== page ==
Since the fall of France over a year ago the nations of the British Commonwealth had been struggling essentially alone against the apparently unstoppable onslaught of Hitler’s Nazi Germany. In the deserts of North Africa, on the rocky hills of Crete, amid the watery valleys of the North Atlantic and the skies of Western Europe, even in the far reaches of the Indian Ocean, the forces of democracy were slowly, gradually fading.
Vivian had known all this when she volunteered her already competent flying skills to the Air Transport Auxiliary, the ATA. With this organization she had been tasked to ferry badly needed warplanes directly from the factories to the airfields for collection by the combat units. In this way scarce combat pilots could be freed from marginally less vital aircraft transit work and focus on the actual fighting. Flying Officer Vivian Carmichael never expected to find herself in actual combat as the Royal Air Force forbid women to engage the enemy. Though she’d flown numerous single-seater fighters like Hurricanes, Spitfires and Lend-Lease American Tomahawks none of them had ever been armed, let alone loaded down with ammunition.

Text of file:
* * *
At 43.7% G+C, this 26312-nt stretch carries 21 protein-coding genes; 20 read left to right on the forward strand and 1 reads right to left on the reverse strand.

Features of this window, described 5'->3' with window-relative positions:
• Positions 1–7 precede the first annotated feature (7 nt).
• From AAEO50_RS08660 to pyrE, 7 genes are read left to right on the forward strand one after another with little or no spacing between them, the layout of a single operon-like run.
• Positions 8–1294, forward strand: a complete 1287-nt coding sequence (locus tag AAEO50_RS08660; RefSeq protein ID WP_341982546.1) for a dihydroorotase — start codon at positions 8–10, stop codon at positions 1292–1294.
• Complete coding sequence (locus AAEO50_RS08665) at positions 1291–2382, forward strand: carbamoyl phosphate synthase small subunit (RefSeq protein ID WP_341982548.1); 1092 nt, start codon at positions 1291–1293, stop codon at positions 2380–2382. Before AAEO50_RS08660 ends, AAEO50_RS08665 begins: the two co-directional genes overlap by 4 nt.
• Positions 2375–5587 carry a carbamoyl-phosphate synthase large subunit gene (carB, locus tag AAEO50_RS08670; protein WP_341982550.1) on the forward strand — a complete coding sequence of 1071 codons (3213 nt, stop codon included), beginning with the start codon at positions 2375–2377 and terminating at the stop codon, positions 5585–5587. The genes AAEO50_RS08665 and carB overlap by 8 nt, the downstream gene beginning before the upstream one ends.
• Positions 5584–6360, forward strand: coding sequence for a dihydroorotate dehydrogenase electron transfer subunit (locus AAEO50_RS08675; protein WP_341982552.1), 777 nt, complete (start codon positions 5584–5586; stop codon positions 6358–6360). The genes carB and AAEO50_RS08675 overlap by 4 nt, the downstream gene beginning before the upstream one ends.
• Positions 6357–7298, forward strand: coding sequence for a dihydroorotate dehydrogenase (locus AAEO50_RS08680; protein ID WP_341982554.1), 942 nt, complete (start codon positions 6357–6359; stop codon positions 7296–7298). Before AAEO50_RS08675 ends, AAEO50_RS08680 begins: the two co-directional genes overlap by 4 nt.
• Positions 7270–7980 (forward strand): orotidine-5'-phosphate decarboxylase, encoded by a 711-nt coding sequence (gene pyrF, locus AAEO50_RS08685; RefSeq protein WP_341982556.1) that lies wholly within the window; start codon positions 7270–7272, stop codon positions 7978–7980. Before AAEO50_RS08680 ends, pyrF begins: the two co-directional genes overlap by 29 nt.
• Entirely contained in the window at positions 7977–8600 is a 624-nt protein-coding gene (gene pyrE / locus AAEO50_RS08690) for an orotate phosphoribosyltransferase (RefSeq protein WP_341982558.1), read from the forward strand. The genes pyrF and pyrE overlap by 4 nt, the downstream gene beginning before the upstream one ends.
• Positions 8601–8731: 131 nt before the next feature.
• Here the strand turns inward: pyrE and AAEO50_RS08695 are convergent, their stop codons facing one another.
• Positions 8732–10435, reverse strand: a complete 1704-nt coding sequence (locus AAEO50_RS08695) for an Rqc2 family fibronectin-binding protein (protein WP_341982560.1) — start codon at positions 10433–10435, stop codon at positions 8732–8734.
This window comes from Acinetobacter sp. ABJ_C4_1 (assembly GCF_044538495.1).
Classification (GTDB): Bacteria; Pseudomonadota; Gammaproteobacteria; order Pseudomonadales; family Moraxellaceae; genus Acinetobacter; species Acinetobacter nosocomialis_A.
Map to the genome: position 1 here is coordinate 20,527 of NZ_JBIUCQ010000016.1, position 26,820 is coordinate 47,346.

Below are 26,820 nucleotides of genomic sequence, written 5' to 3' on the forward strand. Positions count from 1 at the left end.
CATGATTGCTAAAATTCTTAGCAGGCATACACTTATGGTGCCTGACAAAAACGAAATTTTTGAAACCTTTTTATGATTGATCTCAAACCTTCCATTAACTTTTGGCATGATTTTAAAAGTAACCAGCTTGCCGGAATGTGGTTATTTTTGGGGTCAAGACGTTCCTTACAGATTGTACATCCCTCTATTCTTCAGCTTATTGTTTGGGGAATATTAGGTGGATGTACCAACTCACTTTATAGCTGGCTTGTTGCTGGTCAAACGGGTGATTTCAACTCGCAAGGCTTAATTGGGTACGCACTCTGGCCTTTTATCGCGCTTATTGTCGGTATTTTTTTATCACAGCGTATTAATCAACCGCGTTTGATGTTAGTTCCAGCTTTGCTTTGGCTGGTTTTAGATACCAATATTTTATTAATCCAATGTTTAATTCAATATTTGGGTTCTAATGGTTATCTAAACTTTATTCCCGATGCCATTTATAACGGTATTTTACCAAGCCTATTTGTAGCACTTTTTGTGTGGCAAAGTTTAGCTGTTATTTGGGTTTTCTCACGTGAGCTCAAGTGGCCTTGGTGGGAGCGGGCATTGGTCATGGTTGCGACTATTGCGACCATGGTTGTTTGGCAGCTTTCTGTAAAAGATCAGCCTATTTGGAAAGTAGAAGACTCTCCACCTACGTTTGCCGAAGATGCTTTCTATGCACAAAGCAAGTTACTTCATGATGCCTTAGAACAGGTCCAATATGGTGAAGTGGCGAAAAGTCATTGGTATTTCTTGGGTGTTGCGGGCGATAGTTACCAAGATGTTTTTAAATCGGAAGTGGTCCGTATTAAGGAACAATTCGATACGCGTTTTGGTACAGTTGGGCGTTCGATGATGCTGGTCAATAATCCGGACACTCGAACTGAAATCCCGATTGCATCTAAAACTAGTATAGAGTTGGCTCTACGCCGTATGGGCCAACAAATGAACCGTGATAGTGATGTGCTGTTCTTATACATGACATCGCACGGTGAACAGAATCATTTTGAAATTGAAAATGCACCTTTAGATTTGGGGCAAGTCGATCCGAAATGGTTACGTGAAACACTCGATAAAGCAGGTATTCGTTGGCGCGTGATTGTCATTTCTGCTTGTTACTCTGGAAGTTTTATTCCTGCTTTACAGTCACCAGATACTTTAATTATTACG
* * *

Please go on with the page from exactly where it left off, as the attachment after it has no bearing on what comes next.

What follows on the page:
Now she found herself behind the control stick of a fully loaded and primed Hurricane fighter hurtling alone through space over a thousand miles from Ireland and two thousand miles from Canada. She was trying to catch and shoot down a huge four-engine FW200 Condor German long-range reconnaissance bomber sent out to find and follow her convoy. The shadowing plane would keep track of the convoy and radio its position to the circling, waiting U-boats.
The Hurricane she was flying had an at best 600 mile range. She was already burning through fuel at close to emergency power in order to claw her way up through the sky to the altitude and speed of the high-flying Condor. And the S.S. Linden, her Catapult-Armed Merchantman or CAMship, didn’t have a landing deck; it wasn’t an aircraft carrier. There were far too few aircraft carriers available to the Royal Navy to waste them on such mundane duty as convoy protection.